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Eating certain foods could trigger inflammation in the body; this could be behind an eczema flare-up. What foods should you avoid?
The release of T cells and immunoglobulin-E (IgE) is said by Medical News Today to cause inflammation.
Food-sensitive eczema reactions typically occur between six to 24 hours after ingestion.
One food staple that could be contributing to eczema is tomatoes – the base of so many dishes.
Other surprising foods that may trigger an eczema flare-up include: dairy, eggs, gluten, wheat and soy.
Yet, the list doesn’t stop there; other known culprits are spices, such as vanilla, cloves, and cinnamon.
The best way to discover if any of these food items are causing skin issues is to do an elimination diet.
An elimination diet involves any foods you suspect may be causing your eczema to flare-up.
This is a lengthy process, as it requires slowly adding each food type, such as tomatoes, back into the diet.
For instance, say you introduce tomatoes back into your diet (while still avoiding the other suspects), you’ll need to monitor your eczema symptoms for up to six weeks.
In that time, if the eczema improves, you’ve identified a food item you’re best of avoiding.
However, if not, this trial and error can easily take months – and no results are guaranteed.
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A speedy alternative is to request a food allergy test from your doctor, yet food sensitivities can still exist.
For example, a person may not be allergic to a certain type of food, but they still could have a sensitivity to it.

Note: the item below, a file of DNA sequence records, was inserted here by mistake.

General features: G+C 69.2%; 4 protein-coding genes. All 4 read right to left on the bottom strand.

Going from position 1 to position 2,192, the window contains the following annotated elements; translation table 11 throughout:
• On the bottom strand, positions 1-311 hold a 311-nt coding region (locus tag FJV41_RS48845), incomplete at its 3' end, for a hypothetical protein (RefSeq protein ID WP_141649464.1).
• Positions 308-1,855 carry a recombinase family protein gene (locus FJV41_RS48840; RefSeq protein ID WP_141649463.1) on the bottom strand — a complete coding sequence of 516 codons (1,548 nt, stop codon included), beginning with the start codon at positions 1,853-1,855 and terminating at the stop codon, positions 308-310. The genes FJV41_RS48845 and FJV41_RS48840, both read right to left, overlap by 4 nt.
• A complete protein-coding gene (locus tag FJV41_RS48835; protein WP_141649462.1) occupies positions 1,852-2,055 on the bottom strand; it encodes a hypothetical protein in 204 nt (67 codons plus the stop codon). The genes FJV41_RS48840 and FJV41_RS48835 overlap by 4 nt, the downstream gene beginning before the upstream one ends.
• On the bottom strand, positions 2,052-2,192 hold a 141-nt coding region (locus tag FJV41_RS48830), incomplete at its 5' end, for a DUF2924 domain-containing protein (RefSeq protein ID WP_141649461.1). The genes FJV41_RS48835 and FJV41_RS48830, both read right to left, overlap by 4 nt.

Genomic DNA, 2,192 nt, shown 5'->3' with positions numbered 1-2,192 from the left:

This could lead to skin symptoms after repeated exposure to the food item.
Symptoms of eczema
The National Eczema Association expressed that eczema is usually itchy – ranging from mild to moderate.
In addition, look out for dry, sensitive skin, oozing or crusting and rough, leathery or scaly patches of skin.
Moreover, the skin may be discoloured and inflamed, and you could have areas of swelling.
Not all symptoms are needed for a diagnosis of eczema, as the condition affects everybody differently.
People with dyshidrotic eczema – that affects the hands and feet – may experience flare-ups if they consume foods containing nickel.
Dyshidrotic eczema involves the development of watery blisters on the palms of the hands and soles of the feet.
Medical News Today added that people with this form of eczema may benefit from avoiding the following foods as they contain nickel:
- Black tea
- Canned meats
If you’d like to find out more about different types of eczema, visit the National Eczema Society.
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